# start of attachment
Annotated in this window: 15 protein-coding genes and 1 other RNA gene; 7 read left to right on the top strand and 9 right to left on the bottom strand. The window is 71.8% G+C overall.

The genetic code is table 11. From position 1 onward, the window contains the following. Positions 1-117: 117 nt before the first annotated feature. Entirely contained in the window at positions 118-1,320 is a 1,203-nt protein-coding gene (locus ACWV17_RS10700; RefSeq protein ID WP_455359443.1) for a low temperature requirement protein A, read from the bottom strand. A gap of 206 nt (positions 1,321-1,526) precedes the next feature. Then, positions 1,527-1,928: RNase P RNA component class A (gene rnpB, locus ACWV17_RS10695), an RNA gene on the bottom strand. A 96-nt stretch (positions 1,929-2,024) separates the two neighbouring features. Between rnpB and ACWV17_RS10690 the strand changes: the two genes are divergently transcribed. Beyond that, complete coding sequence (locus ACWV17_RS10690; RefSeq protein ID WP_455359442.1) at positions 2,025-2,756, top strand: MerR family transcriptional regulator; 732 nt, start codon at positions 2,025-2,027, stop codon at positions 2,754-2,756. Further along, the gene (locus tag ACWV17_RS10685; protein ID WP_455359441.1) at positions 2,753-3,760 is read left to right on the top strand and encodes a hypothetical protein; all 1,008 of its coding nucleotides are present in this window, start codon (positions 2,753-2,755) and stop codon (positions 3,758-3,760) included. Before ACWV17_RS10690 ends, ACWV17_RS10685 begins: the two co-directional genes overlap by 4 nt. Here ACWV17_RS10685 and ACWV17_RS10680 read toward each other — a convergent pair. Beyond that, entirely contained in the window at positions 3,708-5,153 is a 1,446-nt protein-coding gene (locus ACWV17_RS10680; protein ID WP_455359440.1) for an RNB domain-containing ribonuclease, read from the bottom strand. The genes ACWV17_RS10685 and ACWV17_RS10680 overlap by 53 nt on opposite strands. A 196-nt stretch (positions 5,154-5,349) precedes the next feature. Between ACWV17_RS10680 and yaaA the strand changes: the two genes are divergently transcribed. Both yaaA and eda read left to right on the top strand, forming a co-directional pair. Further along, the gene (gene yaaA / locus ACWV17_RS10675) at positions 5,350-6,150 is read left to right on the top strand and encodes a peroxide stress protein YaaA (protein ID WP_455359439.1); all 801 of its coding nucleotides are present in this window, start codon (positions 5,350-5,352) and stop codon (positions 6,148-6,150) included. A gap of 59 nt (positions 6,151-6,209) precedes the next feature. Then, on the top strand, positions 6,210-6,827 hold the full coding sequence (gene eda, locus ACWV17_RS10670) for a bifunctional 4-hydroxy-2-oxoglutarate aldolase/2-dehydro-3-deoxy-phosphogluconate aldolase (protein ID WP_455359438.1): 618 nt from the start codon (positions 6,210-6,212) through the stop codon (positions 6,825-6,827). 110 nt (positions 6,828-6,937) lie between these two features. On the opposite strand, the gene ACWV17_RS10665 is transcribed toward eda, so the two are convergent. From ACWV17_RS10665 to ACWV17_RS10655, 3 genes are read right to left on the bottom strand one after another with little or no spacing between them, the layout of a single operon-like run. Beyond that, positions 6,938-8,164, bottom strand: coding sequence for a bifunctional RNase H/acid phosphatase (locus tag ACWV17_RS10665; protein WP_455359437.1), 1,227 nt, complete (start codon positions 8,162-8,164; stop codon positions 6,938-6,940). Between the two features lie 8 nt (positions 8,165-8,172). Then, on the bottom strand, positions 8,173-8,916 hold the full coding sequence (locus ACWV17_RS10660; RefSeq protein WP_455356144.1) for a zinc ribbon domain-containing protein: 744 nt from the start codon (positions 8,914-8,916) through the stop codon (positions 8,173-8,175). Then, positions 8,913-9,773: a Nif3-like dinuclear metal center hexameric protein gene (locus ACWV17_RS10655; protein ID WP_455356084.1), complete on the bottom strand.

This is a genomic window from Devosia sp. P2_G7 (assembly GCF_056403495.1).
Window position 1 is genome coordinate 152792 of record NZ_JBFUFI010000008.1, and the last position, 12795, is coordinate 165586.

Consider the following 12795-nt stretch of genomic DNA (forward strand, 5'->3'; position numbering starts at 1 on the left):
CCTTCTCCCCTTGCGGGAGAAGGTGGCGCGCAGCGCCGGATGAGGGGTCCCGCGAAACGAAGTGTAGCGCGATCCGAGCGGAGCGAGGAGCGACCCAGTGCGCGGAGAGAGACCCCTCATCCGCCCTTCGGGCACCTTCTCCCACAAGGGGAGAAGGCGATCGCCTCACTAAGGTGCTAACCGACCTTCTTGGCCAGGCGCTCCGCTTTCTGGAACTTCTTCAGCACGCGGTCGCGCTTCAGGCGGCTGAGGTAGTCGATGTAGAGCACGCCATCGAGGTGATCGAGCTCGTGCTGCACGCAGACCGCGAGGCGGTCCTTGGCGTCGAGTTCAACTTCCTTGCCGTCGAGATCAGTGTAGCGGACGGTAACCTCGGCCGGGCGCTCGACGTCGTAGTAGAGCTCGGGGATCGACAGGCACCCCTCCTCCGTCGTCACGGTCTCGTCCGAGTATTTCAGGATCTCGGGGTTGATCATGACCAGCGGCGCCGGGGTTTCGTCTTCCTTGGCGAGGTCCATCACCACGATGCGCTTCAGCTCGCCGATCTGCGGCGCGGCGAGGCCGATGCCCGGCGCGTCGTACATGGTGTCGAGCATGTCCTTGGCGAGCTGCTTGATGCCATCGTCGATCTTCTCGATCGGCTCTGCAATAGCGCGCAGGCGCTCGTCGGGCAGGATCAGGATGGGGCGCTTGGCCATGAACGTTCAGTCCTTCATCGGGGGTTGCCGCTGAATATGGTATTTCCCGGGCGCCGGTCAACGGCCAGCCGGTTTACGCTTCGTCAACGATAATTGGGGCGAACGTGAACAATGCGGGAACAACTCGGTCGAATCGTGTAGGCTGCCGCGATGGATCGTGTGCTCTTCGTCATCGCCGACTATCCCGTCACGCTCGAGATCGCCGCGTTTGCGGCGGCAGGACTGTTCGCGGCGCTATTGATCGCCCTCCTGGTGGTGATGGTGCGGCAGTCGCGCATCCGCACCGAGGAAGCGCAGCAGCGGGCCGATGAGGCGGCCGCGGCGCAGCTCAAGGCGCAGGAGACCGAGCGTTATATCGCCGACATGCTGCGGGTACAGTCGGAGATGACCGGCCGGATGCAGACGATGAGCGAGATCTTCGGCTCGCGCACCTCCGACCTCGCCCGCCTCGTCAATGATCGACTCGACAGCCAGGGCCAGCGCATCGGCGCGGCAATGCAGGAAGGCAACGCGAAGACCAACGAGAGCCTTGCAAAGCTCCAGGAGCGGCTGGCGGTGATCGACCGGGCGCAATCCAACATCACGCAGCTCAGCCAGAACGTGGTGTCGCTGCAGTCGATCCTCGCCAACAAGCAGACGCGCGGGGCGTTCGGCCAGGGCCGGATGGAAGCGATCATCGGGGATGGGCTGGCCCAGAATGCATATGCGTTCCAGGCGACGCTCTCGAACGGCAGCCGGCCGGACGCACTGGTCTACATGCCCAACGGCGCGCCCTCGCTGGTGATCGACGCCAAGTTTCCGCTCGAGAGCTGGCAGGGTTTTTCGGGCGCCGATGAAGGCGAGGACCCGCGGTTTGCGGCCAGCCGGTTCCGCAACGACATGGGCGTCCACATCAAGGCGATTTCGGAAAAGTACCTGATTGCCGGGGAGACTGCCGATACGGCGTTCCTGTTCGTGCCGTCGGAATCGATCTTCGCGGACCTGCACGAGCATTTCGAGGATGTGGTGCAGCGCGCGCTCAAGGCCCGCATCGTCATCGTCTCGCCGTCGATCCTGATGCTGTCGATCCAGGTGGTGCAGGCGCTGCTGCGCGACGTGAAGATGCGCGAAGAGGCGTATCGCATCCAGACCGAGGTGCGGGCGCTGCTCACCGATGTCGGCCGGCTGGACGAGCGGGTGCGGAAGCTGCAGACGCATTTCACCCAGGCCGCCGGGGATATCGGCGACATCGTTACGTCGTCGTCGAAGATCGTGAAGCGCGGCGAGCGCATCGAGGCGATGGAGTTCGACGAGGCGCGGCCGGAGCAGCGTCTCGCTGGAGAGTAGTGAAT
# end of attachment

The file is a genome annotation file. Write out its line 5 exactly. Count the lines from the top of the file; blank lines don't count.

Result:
Consider the following 12795-nt stretch of genomic DNA (forward strand, 5'->3'; position numbering starts at 1 on the left):